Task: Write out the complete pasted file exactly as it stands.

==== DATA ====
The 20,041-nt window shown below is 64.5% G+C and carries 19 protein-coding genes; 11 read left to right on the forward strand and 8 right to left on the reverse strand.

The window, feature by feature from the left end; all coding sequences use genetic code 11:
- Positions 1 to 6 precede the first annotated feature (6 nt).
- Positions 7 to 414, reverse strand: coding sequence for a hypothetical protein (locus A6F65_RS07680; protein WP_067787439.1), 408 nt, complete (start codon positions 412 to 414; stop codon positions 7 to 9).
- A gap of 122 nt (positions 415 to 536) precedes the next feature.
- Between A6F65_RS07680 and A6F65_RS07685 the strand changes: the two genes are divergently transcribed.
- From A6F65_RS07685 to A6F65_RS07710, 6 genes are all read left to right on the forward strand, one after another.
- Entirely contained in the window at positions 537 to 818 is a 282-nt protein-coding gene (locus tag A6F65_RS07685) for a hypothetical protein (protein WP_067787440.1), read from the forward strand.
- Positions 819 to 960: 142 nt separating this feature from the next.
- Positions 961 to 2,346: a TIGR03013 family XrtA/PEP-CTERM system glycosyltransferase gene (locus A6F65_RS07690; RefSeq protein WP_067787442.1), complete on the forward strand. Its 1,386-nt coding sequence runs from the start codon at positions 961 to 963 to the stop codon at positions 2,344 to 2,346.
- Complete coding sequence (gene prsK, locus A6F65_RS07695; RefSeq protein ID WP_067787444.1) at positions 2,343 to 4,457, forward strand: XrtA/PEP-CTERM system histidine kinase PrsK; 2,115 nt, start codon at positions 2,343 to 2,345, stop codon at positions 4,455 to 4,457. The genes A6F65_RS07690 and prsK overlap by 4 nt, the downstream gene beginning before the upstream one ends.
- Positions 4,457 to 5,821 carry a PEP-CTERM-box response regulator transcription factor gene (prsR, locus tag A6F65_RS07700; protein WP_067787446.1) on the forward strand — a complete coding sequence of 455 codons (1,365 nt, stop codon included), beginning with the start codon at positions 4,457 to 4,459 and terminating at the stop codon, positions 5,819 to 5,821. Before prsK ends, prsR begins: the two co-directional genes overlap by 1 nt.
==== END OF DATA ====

The 20,041-nt window shown below is 64.5% G+C and carries 19 protein-coding genes; 11 read left to right on the forward strand and 8 right to left on the reverse strand.

The window, feature by feature from the left end; all coding sequences use genetic code 11:
- Positions 1 to 6 precede the first annotated feature (6 nt).
- Positions 7 to 414, reverse strand: coding sequence for a hypothetical protein (locus A6F65_RS07680; protein WP_067787439.1), 408 nt, complete (start codon positions 412 to 414; stop codon positions 7 to 9).
- A gap of 122 nt (positions 415 to 536) precedes the next feature.
- Between A6F65_RS07680 and A6F65_RS07685 the strand changes: the two genes are divergently transcribed.
- From A6F65_RS07685 to A6F65_RS07710, 6 genes are all read left to right on the forward strand, one after another.
- Entirely contained in the window at positions 537 to 818 is a 282-nt protein-coding gene (locus tag A6F65_RS07685) for a hypothetical protein (protein WP_067787440.1), read from the forward strand.
- Positions 819 to 960: 142 nt separating this feature from the next.
- Positions 961 to 2,346: a TIGR03013 family XrtA/PEP-CTERM system glycosyltransferase gene (locus A6F65_RS07690; RefSeq protein WP_067787442.1), complete on the forward strand. Its 1,386-nt coding sequence runs from the start codon at positions 961 to 963 to the stop codon at positions 2,344 to 2,346.
- Complete coding sequence (gene prsK, locus A6F65_RS07695; RefSeq protein ID WP_067787444.1) at positions 2,343 to 4,457, forward strand: XrtA/PEP-CTERM system histidine kinase PrsK; 2,115 nt, start codon at positions 2,343 to 2,345, stop codon at positions 4,455 to 4,457. The genes A6F65_RS07690 and prsK overlap by 4 nt, the downstream gene beginning before the upstream one ends.
- Positions 4,457 to 5,821 carry a PEP-CTERM-box response regulator transcription factor gene (prsR, locus tag A6F65_RS07700; protein WP_067787446.1) on the forward strand — a complete coding sequence of 455 codons (1,365 nt, stop codon included), beginning with the start codon at positions 4,457 to 4,459 and terminating at the stop codon, positions 5,819 to 5,821. Before prsK ends, prsR begins: the two co-directional genes overlap by 1 nt.